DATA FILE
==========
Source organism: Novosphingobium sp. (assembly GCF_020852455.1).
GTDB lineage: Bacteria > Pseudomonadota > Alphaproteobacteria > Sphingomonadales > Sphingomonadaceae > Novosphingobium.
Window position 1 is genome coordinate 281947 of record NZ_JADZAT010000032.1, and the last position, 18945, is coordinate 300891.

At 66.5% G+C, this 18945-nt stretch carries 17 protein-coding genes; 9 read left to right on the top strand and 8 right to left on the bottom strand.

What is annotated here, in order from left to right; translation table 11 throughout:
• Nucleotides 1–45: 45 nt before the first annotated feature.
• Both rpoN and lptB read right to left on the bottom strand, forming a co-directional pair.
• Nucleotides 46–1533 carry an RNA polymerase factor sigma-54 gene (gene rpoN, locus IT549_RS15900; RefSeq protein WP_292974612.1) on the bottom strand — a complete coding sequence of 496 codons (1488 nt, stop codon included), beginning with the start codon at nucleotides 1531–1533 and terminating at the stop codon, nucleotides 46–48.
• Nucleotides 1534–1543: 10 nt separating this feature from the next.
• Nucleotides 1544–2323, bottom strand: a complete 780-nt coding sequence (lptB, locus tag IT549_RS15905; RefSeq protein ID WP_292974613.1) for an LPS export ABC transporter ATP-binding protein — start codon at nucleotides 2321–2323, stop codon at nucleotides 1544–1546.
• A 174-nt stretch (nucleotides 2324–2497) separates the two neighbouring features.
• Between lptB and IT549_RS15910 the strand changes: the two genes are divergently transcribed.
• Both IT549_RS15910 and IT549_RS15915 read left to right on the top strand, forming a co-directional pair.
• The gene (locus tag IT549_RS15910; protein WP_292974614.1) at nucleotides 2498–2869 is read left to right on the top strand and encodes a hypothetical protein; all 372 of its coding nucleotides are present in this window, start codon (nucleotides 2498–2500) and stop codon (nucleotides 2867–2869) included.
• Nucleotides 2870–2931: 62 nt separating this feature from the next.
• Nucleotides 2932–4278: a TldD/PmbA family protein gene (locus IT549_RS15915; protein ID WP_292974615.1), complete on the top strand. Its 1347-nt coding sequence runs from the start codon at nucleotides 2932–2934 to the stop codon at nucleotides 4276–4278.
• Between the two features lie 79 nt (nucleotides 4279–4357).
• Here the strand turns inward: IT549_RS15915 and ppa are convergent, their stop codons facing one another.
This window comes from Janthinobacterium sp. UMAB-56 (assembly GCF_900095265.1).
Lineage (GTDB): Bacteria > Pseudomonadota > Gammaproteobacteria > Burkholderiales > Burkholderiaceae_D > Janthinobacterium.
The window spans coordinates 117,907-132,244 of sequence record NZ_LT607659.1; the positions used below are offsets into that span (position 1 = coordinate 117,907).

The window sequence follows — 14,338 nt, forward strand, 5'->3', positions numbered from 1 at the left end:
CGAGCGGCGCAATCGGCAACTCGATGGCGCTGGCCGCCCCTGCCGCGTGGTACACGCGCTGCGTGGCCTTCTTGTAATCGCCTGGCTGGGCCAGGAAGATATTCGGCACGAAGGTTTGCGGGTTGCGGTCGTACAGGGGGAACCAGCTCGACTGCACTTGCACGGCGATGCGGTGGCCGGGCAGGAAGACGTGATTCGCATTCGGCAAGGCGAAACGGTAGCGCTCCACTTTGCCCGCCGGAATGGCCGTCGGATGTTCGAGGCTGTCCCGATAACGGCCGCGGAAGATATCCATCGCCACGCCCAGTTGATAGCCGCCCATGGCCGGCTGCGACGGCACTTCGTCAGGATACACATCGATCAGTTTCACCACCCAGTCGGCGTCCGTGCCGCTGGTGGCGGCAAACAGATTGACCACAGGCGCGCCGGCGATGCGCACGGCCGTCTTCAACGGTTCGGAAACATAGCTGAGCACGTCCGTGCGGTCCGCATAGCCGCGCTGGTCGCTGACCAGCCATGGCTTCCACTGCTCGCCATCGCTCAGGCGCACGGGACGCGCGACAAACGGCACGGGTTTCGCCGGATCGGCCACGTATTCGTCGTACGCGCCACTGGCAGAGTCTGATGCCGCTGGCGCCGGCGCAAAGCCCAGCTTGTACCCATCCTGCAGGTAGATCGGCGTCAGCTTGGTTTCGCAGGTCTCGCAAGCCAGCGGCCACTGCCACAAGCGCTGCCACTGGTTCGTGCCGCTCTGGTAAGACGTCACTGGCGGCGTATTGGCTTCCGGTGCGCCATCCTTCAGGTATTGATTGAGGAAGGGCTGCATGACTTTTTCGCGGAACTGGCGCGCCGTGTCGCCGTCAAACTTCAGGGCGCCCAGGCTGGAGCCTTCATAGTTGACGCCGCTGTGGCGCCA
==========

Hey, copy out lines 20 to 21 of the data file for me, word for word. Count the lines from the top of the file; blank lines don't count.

Lineage (GTDB): Bacteria > Pseudomonadota > Gammaproteobacteria > Burkholderiales > Burkholderiaceae_D > Janthinobacterium.
The window spans coordinates 117,907-132,244 of sequence record NZ_LT607659.1; the positions used below are offsets into that span (position 1 = coordinate 117,907).